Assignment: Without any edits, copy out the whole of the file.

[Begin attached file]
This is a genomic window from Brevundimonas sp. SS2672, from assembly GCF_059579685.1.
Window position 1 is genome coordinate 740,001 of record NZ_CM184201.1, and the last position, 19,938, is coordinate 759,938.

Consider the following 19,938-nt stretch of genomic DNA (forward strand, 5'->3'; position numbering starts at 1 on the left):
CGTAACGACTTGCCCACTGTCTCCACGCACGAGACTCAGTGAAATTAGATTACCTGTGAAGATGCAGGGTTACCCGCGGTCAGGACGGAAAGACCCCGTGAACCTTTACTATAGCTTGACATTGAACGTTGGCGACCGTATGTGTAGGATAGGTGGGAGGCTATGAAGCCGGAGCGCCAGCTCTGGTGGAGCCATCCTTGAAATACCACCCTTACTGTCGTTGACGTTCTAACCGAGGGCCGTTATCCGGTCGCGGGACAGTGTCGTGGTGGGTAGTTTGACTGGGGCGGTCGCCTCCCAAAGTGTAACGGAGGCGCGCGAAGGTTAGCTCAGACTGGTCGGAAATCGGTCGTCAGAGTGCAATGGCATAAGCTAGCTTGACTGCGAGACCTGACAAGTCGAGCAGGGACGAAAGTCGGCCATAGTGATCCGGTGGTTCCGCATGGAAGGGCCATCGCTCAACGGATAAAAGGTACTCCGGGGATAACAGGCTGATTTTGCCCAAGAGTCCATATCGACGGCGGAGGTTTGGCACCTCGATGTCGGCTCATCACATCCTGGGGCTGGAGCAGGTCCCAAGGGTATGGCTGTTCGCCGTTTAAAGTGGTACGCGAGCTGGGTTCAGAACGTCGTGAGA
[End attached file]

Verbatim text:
This is a genomic window from Brevundimonas sp. SS2672, from assembly GCF_059579685.1.
Window position 1 is genome coordinate 740,001 of record NZ_CM184201.1, and the last position, 19,938, is coordinate 759,938.

Consider the following 19,938-nt stretch of genomic DNA (forward strand, 5'->3'; position numbering starts at 1 on the left):
CGTAACGACTTGCCCACTGTCTCCACGCACGAGACTCAGTGAAATTAGATTACCTGTGAAGATGCAGGGTTACCCGCGGTCAGGACGGAAAGACCCCGTGAACCTTTACTATAGCTTGACATTGAACGTTGGCGACCGTATGTGTAGGATAGGTGGGAGGCTATGAAGCCGGAGCGCCAGCTCTGGTGGAGCCATCCTTGAAATACCACCCTTACTGTCGTTGACGTTCTAACCGAGGGCCGTTATCCGGTCGCGGGACAGTGTCGTGGTGGGTAGTTTGACTGGGGCGGTCGCCTCCCAAAGTGTAACGGAGGCGCGCGAAGGTTAGCTCAGACTGGTCGGAAATCGGTCGTCAGAGTGCAATGGCATAAGCTAGCTTGACTGCGAGACCTGACAAGTCGAGCAGGGACGAAAGTCGGCCATAGTGATCCGGTGGTTCCGCATGGAAGGGCCATCGCTCAACGGATAAAAGGTACTCCGGGGATAACAGGCTGATTTTGCCCAAGAGTCCATATCGACGGCGGAGGTTTGGCACCTCGATGTCGGCTCATCACATCCTGGGGCTGGAGCAGGTCCCAAGGGTATGGCTGTTCGCCGTTTAAAGTGGTACGCGAGCTGGGTTCAGAACGTCGTGAGA